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2021 Player Ratings: For Jake DeBrusk, there should be nowhere to go but up

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It was bad.

NHL: JUN 05 Stanley Cup Playoffs Second Round - Bruins at Islanders Photo by Rich Graessle/Icon Sportswire via Getty Images

Reader Rating: 3.8

SCOC Rating: 4.6

Let’s just get this out of the way from the beginning: it was a bad year for Jake DeBrusk.

You know it. I know it. He knows it. His coach knows it.

After a career year in 2018-2019, most of us hoped that DeBrusk’s dip to 19 goals in 2020 was his “down year;” needless to say, that’s not quite how things went.

DeBrusk posted career lows in just about every category: goals, assists, points, shots...you name it.

(Interestingly, he had more blocked shots in 41 games last season than he did in 65 games the season before...silver lining!)

It was no secret prior to this season that DeBrusk was a bit of a streaky player: when he was hot, he was hot, and when he was cold, he was ice cold.

The problem this season was that the “ice cold” by far outnumbered the hot. DeBrusk had three separate streaks of 7+ games without a goal, including one that stretched to 12 games; in a 56-game season, that’s a big chunk.

It’s no surprise that DeBrusk’s playing time suffered as a result, moving down the lineup before eventually finding himself on Level 9 more than once (including in the playoffs).

Once Taylor Hall arrived, you knew DeBrusk wasn’t getting his 2LW spot back, and being bumped further down the lineup did little to shake off the rust.

Unsurprisingly for a guy who has been a decent playoff performer, his playoff run started well, with two goals in the B’s first two games against Washington.

Signs of a turnaround? No...he wouldn’t score again.

Now that we got that out of the way, it might be worth adding some context.

DeBrusk spent more than two weeks in the NHL’s COVID-19 protocols, and it was eventually revealed that he had, in fact, been dealing with the virus.

DeBrusk, as a young guy without a family of his own, was among the players most affected by the COVID restrictions, unable to enjoy the camaraderie of his teammates, spending time alone, etc.

He acknowledged struggling with the mental aspects of it all after the season:

“This year was difficult...Coming home after road trips and stuff like that, day to day. I mean, isolation is the cute word everyone likes to use. I think I talked about a little bit earlier in the year, to be honest with you. It was difficult, I wasn’t able to see my family. It was one of those things where it was just hockey all the time. Wasn’t that great of a year.”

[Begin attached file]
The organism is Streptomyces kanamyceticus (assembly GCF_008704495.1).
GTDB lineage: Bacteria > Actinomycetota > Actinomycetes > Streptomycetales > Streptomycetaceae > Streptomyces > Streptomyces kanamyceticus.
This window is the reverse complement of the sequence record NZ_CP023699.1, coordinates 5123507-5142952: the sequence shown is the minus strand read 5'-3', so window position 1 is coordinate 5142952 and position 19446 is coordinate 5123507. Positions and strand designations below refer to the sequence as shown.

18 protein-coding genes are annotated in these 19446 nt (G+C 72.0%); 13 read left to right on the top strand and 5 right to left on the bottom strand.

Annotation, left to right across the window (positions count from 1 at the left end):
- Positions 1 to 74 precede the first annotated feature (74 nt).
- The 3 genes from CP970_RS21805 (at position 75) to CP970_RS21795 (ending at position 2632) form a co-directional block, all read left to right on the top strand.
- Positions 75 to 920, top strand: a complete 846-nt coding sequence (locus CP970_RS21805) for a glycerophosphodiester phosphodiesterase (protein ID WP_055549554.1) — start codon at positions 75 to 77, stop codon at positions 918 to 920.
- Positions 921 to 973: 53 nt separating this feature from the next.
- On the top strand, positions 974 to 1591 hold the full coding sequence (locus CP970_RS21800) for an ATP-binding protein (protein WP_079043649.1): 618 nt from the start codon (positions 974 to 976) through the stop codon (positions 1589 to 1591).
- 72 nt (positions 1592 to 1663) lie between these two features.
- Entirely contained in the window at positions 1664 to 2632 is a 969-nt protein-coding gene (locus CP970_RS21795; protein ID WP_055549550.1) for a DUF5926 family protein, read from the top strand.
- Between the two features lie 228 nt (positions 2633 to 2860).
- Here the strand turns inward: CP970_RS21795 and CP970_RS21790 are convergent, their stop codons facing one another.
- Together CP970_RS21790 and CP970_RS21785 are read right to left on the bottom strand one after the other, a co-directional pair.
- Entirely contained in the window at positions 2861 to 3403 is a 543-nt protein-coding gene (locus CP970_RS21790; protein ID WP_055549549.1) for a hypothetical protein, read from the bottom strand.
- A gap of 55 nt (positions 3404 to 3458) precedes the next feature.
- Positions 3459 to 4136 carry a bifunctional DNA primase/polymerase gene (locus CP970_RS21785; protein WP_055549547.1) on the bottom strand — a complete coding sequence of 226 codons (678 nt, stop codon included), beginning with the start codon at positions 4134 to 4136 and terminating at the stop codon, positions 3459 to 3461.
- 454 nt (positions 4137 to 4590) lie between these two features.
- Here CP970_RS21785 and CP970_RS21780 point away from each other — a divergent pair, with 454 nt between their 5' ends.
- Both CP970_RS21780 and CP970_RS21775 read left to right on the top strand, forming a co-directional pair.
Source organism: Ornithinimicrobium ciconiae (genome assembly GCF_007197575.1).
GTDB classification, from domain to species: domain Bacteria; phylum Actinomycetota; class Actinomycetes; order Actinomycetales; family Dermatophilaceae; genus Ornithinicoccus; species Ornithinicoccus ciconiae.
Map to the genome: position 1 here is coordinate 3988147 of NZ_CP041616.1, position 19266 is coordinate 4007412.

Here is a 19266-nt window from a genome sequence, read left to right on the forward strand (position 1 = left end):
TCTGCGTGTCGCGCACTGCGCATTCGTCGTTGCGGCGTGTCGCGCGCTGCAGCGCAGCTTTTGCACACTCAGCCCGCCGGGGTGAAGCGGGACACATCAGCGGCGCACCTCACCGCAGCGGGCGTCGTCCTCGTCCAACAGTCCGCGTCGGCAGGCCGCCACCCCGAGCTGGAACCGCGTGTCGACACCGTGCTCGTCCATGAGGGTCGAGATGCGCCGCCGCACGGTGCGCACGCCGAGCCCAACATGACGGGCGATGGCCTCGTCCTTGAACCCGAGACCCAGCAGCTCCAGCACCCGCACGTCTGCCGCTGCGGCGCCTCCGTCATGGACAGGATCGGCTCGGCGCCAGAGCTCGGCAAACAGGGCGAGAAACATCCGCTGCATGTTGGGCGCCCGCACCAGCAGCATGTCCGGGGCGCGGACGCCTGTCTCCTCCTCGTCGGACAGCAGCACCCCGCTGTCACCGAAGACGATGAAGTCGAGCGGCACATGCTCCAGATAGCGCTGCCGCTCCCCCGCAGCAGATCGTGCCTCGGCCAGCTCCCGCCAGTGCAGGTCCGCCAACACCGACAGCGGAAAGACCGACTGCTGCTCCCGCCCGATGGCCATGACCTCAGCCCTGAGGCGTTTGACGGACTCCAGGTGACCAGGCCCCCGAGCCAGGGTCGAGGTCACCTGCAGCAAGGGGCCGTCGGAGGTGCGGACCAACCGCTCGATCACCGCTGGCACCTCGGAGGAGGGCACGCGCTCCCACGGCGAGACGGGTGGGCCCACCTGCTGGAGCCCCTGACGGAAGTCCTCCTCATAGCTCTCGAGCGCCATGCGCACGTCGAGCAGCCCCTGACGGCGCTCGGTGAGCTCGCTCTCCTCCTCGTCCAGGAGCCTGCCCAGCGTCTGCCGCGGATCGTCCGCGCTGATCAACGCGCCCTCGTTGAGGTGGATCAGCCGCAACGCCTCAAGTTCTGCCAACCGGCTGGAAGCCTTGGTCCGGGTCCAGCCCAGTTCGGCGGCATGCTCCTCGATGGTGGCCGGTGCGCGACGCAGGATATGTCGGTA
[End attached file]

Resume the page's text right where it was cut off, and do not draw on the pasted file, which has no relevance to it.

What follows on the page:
The more cynical among us will say that he’s just using COVID as an excuse, other players had to deal with the same things, etc.

While some of that may be true, it’s also true that everyone deals with things differently. For someone like DeBrusk, not being able to, for example, enjoy a dinner with your father after a rough stretch of hockey might have been more difficult than we’d know.

After all, if you’re struggling to get going on the ice and there’s essentially no such thing as off-ice activity, you can see how the struggles may start to multiply exponentially.

This isn’t to say that DeBrusk should be immune from criticism for his performance this year, but that maybe it should be looked at through a slightly less harsh lens.

Now, the bigger question: what now?

Large segments of the fan base have already sold DeBrusk for pennies, desperate to just be rid of him.

Many suggested leaving him exposed in the Expansion Draft, which would have been nuts.

Yes, the Bruins need some cap room, and given the signings last week, you could argue they have replacements available for DeBrusk.

However, dealing DeBrusk now would be the ultimate case of “selling low,” which you rarely want to do (of course, we could then get into the sunk cost fallacy and argue even more).

There are two ways of looking at it:

  1. DeBrusk has already peaked, and it’s time to move on.
  2. Things can’t get much worse for DeBrusk, and it’s better to be patient.

I fall more into the latter camp, but I’m an optimist.

When he’s at his best, DeBrusk plays with energy, with passion, with a knack for scoring big goals. It’s not hard to see why those things were absent in a weird season.

Ultimately, however, what happens next with DeBrusk will be up to him.

Many of us have heard the comments about how he isn’t the healthiest eater or the ultimate gym rat, but you also don’t have to be Nathan MacKinnon levels of fit to be a good player (see Phil Kessel).

DeBrusk’s 2021 season can either be one of the last rungs before he falls off the ladder and becomes a journeyman, or can be a small bump on the road to better things.

Once again, I’d bet on the latter — but given the way things have gone, I’m not convinced it’ll be with the Bruins.